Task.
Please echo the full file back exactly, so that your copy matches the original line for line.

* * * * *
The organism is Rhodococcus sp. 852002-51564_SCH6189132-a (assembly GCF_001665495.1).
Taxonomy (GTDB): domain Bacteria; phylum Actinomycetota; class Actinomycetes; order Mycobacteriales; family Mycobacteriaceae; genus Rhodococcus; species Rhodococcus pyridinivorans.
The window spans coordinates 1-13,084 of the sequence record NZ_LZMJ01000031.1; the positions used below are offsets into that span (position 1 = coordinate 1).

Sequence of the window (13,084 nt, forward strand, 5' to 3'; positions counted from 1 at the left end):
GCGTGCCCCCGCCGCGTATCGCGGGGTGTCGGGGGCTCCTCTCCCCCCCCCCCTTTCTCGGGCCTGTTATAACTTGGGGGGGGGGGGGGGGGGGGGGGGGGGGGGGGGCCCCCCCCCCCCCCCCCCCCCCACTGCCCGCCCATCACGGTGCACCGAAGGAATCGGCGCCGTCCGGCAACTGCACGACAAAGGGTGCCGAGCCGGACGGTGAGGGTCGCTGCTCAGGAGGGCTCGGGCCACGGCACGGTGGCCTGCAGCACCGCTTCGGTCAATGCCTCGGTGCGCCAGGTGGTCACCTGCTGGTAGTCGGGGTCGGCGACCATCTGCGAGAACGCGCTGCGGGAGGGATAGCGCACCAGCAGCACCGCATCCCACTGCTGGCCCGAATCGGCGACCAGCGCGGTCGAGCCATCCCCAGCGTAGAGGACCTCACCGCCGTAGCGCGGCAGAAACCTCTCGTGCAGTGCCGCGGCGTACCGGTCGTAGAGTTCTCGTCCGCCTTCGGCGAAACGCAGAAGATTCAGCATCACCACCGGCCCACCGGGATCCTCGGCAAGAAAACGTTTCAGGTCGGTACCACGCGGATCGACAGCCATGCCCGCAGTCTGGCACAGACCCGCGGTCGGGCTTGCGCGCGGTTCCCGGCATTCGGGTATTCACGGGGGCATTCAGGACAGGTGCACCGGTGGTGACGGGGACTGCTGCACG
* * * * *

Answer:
The organism is Rhodococcus sp. 852002-51564_SCH6189132-a (assembly GCF_001665495.1).
Taxonomy (GTDB): domain Bacteria; phylum Actinomycetota; class Actinomycetes; order Mycobacteriales; family Mycobacteriaceae; genus Rhodococcus; species Rhodococcus pyridinivorans.
The window spans coordinates 1-13,084 of the sequence record NZ_LZMJ01000031.1; the positions used below are offsets into that span (position 1 = coordinate 1).

Sequence of the window (13,084 nt, forward strand, 5' to 3'; positions counted from 1 at the left end):
GCGTGCCCCCGCCGCGTATCGCGGGGTGTCGGGGGCTCCTCTCCCCCCCCCCCTTTCTCGGGCCTGTTATAACTTGGGGGGGGGGGGGGGGGGGGGGGGGGGGGGGGGCCCCCCCCCCCCCCCCCCCCCCACTGCCCGCCCATCACGGTGCACCGAAGGAATCGGCGCCGTCCGGCAACTGCACGACAAAGGGTGCCGAGCCGGACGGTGAGGGTCGCTGCTCAGGAGGGCTCGGGCCACGGCACGGTGGCCTGCAGCACCGCTTCGGTCAATGCCTCGGTGCGCCAGGTGGTCACCTGCTGGTAGTCGGGGTCGGCGACCATCTGCGAGAACGCGCTGCGGGAGGGATAGCGCACCAGCAGCACCGCATCCCACTGCTGGCCCGAATCGGCGACCAGCGCGGTCGAGCCATCCCCAGCGTAGAGGACCTCACCGCCGTAGCGCGGCAGAAACCTCTCGTGCAGTGCCGCGGCGTACCGGTCGTAGAGTTCTCGTCCGCCTTCGGCGAAACGCAGAAGATTCAGCATCACCACCGGCCCACCGGGATCCTCGGCAAGAAAACGTTTCAGGTCGGTACCACGCGGATCGACAGCCATGCCCGCAGTCTGGCACAGACCCGCGGTCGGGCTTGCGCGCGGTTCCCGGCATTCGGGTATTCACGGGGGCATTCAGGACAGGTGCACCGGTGGTGACGGGGACTGCTGCACG